Tuesday, 21 December 2010

Looking for some reading material?

If you are looking for some reading material in the run up to Christmas then have a look at the latest edition of NGS News, the quarterly newsletter from the NGS.

This quarters edition contains features on -
  • Using the NGS Cloud Protoype in teaching
  • Running Taverna Workflows on the NGS
  • Research Communities on the NGS Cloud Prototype
  • Quantitative genetic analysis on the NGS
  • ... and much more!
To download your copy of this quarters newsletter go to the dedicated NGS News webpage where you can download copies of all past NGS newsletters.

Sunday, 19 December 2010

Three months of basketweaving with Elvis and Maradona.

A little over 3 months ago, we started a project to replace NGS's INCA monitoring service with WLCG Nagios.

This was never going to be easy. There are partner sites in the NGS provide that services that are almost - but not entirely - completely unlike those expected by the Worldwide LHC Computing Grid.

It has been a long, and sometimes tedious, process - documented in long, and no doubt equally tedious, posts on the NGS blog.

We would never have got this far without the WLCG Nagios developers. They have offered advice and produce helpful documentation, fixed quirks and, above all, written code that may be complicated but remains readable and comprehensible.

Over the three months, we have learned how to persuade Nagios to run the tests we need; we have learned how to get a message bus through a firewall, even when said firewall denies that the machine being tested is alive; and we've only broken something important once - when we accidentally clogged up the WMS service with CREAM.

This week, for the very first time, all the bits of the service worked together. We let Nagios run its tests and saw (some of) the results in the MyEGEE and MyEGI 'portals'.

So what took us so long....? Well, we'd accidentally crashed a bus into the database.

The WLCG Nagios software is based around a message bus. Any time anything interesting happens, a message is pushed onto the bus. This relies on a command assigned as a Nagios event handler and the slightly-disturbingly-named 'obsessive compulsive' option that ensures this command is run whenever an interesting test result arrives.

At the same time, a dedicated bus spotter, called msg-to-handler, watches for incoming messages from the bus and stores them in directories on the local disk. Special Nagios plugins checks the directories, react to incoming messages and possibly creating new messages in the process.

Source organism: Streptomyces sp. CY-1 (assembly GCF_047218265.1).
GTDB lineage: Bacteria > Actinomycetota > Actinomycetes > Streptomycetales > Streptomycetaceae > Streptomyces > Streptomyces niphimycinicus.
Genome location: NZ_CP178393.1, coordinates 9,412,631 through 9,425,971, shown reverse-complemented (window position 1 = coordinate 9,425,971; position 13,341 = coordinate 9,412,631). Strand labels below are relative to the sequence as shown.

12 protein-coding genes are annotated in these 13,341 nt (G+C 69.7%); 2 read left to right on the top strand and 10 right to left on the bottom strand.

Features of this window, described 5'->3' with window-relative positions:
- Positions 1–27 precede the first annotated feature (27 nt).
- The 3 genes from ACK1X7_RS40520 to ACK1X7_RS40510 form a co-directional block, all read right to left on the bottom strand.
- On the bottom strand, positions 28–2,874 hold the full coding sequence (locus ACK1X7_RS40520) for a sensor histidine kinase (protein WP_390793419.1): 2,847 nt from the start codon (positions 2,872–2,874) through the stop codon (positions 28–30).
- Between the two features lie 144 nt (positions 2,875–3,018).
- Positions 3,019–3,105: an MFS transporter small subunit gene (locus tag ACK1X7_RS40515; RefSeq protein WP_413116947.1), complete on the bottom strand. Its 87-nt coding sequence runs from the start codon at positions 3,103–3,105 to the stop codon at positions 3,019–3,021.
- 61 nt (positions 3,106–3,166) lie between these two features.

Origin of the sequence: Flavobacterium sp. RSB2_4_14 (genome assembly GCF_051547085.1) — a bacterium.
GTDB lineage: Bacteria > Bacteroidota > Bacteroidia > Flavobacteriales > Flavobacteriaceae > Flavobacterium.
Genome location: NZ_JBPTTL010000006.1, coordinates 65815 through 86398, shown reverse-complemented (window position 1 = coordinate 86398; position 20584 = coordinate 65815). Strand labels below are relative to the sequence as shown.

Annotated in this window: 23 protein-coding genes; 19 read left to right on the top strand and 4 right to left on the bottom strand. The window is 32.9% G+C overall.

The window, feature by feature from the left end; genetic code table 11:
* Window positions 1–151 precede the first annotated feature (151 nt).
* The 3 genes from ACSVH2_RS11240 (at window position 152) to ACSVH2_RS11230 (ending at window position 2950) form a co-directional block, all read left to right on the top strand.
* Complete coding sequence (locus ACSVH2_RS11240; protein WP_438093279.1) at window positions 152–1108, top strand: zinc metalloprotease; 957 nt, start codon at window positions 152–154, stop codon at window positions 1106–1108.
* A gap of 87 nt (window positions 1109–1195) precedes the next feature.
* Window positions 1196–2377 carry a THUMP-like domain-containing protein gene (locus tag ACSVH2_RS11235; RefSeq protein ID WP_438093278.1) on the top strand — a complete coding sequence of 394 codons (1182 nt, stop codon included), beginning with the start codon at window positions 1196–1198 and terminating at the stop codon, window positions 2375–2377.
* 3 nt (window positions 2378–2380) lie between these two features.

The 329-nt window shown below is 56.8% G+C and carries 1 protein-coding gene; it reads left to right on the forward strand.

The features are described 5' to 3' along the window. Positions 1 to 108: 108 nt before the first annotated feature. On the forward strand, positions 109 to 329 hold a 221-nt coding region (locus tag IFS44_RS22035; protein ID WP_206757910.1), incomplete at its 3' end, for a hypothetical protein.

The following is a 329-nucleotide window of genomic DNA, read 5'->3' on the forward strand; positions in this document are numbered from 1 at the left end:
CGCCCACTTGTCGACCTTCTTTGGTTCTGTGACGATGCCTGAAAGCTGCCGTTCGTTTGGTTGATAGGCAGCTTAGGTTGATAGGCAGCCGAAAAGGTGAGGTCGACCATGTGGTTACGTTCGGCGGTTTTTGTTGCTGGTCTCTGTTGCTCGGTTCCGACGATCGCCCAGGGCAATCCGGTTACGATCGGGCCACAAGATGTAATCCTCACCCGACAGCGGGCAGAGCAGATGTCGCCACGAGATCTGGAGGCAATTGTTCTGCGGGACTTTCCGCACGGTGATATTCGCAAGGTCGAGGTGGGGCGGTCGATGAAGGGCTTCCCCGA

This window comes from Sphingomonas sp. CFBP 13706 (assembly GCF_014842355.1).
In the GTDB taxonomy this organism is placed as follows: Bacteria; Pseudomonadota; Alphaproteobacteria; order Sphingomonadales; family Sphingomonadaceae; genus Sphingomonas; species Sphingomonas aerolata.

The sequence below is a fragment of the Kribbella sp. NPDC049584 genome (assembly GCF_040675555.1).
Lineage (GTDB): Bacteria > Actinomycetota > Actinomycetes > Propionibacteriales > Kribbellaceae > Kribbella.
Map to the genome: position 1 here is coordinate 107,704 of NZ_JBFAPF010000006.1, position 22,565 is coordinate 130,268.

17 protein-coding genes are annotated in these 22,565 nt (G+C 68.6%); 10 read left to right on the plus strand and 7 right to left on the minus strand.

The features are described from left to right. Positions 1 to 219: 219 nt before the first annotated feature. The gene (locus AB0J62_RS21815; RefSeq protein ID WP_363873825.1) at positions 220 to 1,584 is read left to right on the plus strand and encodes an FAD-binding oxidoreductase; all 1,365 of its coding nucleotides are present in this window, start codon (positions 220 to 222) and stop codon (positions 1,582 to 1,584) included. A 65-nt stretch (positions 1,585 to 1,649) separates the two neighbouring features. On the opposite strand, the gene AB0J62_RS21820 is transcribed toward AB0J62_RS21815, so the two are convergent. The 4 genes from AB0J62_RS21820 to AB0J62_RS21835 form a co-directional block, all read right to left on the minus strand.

The MyEGEE and MyEGI portals are, crudely speaking, pretty views of a complicated MySQL database. They rely on plugins run periodically by Nagios to update the database with details of tests and results.

The messages were arriving. The plugins were running. The database was not being updated.
There were many reasons.

In part, we were simply behind the times....

As WLCG Nagios has developed, the database schema has changed. Earlier versions stuffed different categories of information into separate databases - called things like 'atp', 'metricstore' and 'mddb' - associated with different users and passwords. In newer ones, all the information is kept in one database called 'mrs'.

Some out of date entries in the configuration files for the YAIM configuration tool meant we had components using old style database names instead of the all-conquering mrs.

Fixing the databases names brought us to the point where test results were being processed.
The bad news was that the results they were being rejected in processing.

Yet, it is to the developers credit that WLCG Nagios handles rejection well. Duff data is dumped in special SQL tables - with names ending in 'rejected' - with a reason column explaining what went horribly wrong.

In our case, it was because we had information on test results but no information on tests.
We were missing the data from one vital message - one generated by the NCG configuration generator to announce the safe arrival of a new configuration.

To get the message, we needed to add
to the ncg.conf configuration file and ensure that the /usr/sbin/mrs-load-services script was run.

And - for some tests, under some circumstances, for certain sites, with a following wind, on a good day - the results appeared.

Tuesday, 14 December 2010

Win Amazon vouchers in the NGS user survey 2010

The annual NGS user survey is underway and, with all the changes that lie ahead, it has never been more important to gather your feedback.

During the next year there will be changes taking place at the NGS and it is important that our users are involved in these changes and are kept informed every step of the way. We have recently launched the annual NGS user survey and this year, perhaps more than any other, it is vital that we receive your input.

The user survey asks about several possible changes to the services that the NGS currently provides and the impact that changing these services would have for our users. For example the withdrawal of free compute and data resource. We would also like to know what services NGS users see as essential such as the helpdesk, grid certificate management and training. The results of the user survey will be fed directly into our funding bid for NGS 4 which will reflect the wishes and needs of our user community.